Editorial: What’s in a name? For some, it’s economics

Editorial: What’s in a name? For some, it’s economics
August 20
00:00 2015

In above photo: Illustration by Ron Rogers for The Chronicle

The meeting of the Winston-Salem City Council finance committee on Aug. 10 turned into an opportunity to target a black city councilman who was trying to help the Dixie Classic Fair become more marketable. The committee was discussing ways to make the fair more attractive to customers.

Councilman James Taylor Jr., who is on the committee, mentioned at the meeting that he had heard from some of his constituents who felt the word ‘Dixie’ was a divisive word associated with the Confederacy, and what if the name were changed. It might attract people who have said they will not attend the fair because it has the word “Dixie” in it. That term offends many in the African-American community because of what it represents to them: a time when black people were slaves in America. There was an immediate backlash when this suggestion was made public. Don’t change that name, people told Taylor. Vehemently and rudely.

The Winston-Salem Fairgrounds, home of the Dixie Classic Fair, is in need of more than $28.7 million in improvements, according to an updated master plan presented at the meeting. The committee was discussing how to attract more business to the fairgrounds, which are used year-round.

The committee is looking at other ways to attract customers, too, such as making repairs to the buildings on the fairgrounds. But the public has not responded to that. Businesses – and the fair is a business – change their names all the time in an effort to put the business in a better light, hoping to make more money. For instance, First Union, which bought Wachovia, decided to go with the Wachovia name for the new company because First Union’s name was tainted with consumers.

African-Americans, who no longer are slaves, now have money to use at businesses. When talking about economics, the term “growth area” is used quite often. African-American dollars represent a growth area for many businesses because African-Americans are huge consumers. Businesses vie for the money African-Americans spend.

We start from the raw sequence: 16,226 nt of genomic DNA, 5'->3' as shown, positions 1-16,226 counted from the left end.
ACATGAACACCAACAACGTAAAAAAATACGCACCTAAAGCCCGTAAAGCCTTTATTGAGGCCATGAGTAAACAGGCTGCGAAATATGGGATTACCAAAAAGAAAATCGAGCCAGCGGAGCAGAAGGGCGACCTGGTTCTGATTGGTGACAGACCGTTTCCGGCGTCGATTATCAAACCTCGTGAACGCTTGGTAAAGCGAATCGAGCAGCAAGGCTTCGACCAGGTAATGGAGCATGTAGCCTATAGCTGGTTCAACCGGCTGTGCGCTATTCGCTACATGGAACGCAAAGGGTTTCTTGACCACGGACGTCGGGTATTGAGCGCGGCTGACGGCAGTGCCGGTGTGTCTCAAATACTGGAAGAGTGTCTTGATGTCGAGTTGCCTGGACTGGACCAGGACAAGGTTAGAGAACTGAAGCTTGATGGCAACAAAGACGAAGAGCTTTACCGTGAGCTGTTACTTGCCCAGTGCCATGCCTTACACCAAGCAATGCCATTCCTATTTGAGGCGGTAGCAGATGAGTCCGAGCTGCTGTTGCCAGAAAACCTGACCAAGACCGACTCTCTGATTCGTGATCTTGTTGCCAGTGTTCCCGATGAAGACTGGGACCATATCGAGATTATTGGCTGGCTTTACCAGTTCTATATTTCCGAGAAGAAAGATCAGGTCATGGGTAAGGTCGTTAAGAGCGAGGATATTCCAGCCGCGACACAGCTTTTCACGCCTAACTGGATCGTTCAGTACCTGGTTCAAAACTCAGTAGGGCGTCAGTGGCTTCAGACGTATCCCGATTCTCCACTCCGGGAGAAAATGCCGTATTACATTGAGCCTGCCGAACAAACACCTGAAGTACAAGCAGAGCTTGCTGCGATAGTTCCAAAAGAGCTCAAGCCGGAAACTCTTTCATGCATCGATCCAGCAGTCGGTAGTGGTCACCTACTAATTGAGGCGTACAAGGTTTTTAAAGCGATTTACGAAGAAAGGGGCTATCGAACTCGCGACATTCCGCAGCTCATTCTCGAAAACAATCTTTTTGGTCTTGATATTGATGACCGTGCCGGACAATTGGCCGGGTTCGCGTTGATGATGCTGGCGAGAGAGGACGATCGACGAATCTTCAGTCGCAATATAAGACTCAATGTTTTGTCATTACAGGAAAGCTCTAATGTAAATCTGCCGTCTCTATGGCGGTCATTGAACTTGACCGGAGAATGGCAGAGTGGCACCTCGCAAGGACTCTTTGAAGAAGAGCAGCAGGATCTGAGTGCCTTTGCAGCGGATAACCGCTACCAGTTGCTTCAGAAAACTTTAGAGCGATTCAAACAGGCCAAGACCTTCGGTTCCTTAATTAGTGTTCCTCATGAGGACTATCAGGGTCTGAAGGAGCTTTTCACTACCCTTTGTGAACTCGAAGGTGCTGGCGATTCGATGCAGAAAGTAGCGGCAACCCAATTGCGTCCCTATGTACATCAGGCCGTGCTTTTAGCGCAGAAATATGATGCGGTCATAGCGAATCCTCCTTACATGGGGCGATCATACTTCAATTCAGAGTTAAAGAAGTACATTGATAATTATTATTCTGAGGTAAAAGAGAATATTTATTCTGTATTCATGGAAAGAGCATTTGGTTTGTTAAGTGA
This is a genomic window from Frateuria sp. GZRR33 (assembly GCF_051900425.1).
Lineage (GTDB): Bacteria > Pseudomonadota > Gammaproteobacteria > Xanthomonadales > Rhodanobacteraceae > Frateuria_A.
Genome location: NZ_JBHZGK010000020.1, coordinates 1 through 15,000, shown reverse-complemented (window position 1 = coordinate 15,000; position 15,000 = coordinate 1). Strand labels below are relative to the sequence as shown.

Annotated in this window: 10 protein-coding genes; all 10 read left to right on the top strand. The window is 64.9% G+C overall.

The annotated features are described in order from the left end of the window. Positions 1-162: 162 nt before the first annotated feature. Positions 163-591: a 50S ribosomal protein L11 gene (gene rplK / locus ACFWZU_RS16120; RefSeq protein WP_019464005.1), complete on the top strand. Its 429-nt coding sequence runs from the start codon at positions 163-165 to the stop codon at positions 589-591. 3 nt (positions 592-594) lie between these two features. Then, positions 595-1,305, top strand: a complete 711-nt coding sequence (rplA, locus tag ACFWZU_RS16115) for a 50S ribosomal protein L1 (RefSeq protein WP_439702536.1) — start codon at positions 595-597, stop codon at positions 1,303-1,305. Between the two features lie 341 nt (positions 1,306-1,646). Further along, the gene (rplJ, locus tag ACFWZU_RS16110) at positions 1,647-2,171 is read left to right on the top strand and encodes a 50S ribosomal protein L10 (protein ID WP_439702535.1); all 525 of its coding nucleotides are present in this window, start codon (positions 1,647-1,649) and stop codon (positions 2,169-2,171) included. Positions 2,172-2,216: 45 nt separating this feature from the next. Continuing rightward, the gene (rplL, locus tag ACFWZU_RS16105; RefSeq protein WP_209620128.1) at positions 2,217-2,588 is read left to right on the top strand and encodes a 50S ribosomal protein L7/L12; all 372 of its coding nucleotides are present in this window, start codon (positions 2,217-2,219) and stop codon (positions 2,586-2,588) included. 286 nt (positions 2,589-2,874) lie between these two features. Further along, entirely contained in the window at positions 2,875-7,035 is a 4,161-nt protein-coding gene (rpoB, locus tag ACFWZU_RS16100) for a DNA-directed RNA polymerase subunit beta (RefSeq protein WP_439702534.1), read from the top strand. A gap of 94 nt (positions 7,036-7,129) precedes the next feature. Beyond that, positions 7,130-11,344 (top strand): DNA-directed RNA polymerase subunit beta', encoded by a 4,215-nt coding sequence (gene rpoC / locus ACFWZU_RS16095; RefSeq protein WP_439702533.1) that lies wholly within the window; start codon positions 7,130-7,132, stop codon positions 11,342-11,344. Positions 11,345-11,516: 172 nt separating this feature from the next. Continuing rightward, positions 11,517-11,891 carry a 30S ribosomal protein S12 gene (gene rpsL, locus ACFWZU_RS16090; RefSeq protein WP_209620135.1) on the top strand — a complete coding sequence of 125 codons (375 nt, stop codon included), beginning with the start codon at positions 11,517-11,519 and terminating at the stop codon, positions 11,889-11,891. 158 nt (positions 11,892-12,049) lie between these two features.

So, for the councilman to suggest that the committee look at changing the name of the Dixie Classic Fair makes sense, if you take it from an economic standpoint. It’s not like the name of the fair has not been changed before. In 1897, the Piedmont Tobacco Fair was started. It then became the Winston-Salem Fair. Then its name was changed to the Dixie Classic Fair for Northwest North Carolina. Now it’s just called the Dixie Classic Fair.

“I know some of my constituents continue to have concerns over this matter, but I’ve also heard from passionate supporters of the fair as it is currently named,” explained Taylor in a news release. “At this time, I believe it is in the best interest of our city that I focus my attention on the details of the consultant’s report suggesting how to improve the fairgrounds, and how to grow our fair into the most prosperous in the state.”

So, where are the vehement voices now? Do they have alternate ideas on how to improve the fairgrounds and grow the fair?

Fair officials say the fair is profitable today. But that might not continue to be true if demographics in the area change. Businesses constantly change in an effort to gain more customers and make more money. Governments who are over businesses look at changes to do the same thing. When businesses don’t change, they might not survive. It would be a shame to have to say years from now that there used to be a fair in Winston-Salem.

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